The Frenchification of America

In France being a jeweler is tough work – Christine Boquet, president of the union of jewelers and watchmakers, says that “The number of jewelry store robberies has been climbing for years. There’s one robbery a day in France… This creates enormous stress for the merchants. They live with this fear and insecurity every day.”

Earlier this summer, a lone gunman was able to get away with $136 million dollars worth of jewelry in the resort town of Cannes. Just last week in Paris, thieves drove an SUV into a store and stole $2.7 million dollars in goods. With one robbery a day happening in the country, and amounts like this being made off with… it’s enough to ruin a businessman.

Let all of that sink in as we learn the story of 67-year-old jeweler Stephan Turk. Turk is a jeweler in the city of Nice on France’s southern coast. A few days ago he was accosted by a thief in his store. As the thief made his escape, Turk pulled a gun and shot the man three times, killing him. An accomplice escaped on motorcycle. Now Turk is being brought up on charges of murder for the killing of the teenage criminal.

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jewelry_heistThe prosecutor who is facing backlash from an angry public had this to say, “After he was threatened, the jeweler grabbed his firearm, moved toward the metal shutters, crouched and fired three times. He said he fired twice to immobilize the scooter and a third time he fired because he said he felt threatened… I’m convinced that he fired to kill his aggressor. When he fired, his life was no longer in danger.”

From the recounting of the story, I think the Prosecutor has the facts right, but the emotion wrong. The loss of millions or even thousands of dollars could be enough to drive a small businessman out of work. A crime like this could have a huge impact on the future of not just the business owner but the man’s family and employees as well. This is just one reason that in America, private property has always been sacrosanct… well, until very recently that is.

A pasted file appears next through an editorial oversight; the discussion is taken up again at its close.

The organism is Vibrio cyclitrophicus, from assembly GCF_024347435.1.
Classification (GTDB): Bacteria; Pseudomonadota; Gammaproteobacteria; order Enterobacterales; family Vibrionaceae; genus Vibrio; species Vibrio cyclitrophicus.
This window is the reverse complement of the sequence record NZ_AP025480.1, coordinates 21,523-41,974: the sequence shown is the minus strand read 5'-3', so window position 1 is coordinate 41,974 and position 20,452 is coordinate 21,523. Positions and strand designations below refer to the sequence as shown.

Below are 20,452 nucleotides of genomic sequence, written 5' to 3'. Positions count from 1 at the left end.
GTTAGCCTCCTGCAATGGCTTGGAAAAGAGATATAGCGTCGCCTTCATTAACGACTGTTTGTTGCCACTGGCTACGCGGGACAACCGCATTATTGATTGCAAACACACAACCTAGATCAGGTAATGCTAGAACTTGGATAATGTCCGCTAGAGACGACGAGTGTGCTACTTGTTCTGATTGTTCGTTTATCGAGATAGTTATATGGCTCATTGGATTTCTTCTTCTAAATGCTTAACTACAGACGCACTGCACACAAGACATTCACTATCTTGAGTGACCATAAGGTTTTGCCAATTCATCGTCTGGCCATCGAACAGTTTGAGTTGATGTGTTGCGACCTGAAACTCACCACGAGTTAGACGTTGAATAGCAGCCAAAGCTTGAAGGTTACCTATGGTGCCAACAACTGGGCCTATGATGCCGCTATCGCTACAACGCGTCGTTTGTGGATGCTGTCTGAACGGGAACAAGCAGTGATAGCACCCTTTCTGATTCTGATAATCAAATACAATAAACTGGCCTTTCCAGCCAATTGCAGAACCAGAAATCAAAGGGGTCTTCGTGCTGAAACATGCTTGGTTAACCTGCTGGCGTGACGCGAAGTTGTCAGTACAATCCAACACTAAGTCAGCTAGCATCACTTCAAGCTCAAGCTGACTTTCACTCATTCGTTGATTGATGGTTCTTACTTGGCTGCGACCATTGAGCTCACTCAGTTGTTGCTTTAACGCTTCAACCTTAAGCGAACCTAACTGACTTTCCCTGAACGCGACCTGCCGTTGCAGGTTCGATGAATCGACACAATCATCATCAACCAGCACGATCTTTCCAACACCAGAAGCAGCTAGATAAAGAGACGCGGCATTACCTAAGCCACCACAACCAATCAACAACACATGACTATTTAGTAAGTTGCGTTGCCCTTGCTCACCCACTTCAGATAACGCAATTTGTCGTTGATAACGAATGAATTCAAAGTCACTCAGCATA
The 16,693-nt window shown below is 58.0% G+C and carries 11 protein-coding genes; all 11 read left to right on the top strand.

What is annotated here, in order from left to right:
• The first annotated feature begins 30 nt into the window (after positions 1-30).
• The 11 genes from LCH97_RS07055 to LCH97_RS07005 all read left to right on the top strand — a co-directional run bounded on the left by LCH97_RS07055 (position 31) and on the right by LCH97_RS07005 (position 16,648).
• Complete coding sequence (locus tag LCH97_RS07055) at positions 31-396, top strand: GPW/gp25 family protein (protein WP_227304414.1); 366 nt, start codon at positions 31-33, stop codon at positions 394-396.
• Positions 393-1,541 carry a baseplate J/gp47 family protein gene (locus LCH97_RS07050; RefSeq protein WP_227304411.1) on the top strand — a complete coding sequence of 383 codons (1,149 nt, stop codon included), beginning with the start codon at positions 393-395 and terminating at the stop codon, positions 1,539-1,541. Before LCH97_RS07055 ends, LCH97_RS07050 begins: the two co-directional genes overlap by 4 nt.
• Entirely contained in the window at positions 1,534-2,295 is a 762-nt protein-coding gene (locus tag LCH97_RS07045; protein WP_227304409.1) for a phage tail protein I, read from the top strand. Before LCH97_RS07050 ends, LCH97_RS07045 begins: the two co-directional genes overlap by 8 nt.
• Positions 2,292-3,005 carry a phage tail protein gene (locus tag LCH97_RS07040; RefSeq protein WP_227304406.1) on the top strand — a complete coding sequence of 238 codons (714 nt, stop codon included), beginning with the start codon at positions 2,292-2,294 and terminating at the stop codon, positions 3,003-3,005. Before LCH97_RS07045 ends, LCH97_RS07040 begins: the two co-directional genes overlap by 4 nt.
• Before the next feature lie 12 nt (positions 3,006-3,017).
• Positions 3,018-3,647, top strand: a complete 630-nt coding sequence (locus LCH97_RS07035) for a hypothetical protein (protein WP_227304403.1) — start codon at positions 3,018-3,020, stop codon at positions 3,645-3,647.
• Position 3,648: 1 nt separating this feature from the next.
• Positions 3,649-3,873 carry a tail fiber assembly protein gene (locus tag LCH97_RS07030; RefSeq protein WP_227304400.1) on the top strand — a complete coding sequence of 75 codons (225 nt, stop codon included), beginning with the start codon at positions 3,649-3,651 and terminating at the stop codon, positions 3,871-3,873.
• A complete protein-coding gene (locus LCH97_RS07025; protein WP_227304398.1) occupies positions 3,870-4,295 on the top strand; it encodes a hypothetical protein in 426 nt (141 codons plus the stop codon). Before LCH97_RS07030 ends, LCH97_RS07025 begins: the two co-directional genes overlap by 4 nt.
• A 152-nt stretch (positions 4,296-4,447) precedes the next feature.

In the past couple of weeks we have seen a father in New Mexico charged with beating a man who was naked spying outside of his daughter’s window, and a Texas carjacking victim facing possible charges after killing his attacker. We must be careful to avoid the Frenchification of our justice system – our legal system is blind, but it is not stupid. Prosecutors and grand juries have the ability to look at the facts of the case and understand that in extreme situations, anything can happen. If a man or women is accosted with a gun, then it is the criminal who has just turned the situation into a game of life or death. When the victim responds with deadly force, even if we outside observers believe the danger has passed… their psychic and emotional state must be taken into account.

Was deadly force necessary in the French jewelry heist? Maybe not, but the jeweler should not have to pay the penalty for the thief’s violent crime. No one would have lost their life that day, had the thief not attacked the jeweler. When we become confused about justice our entire social structure is put at risk.


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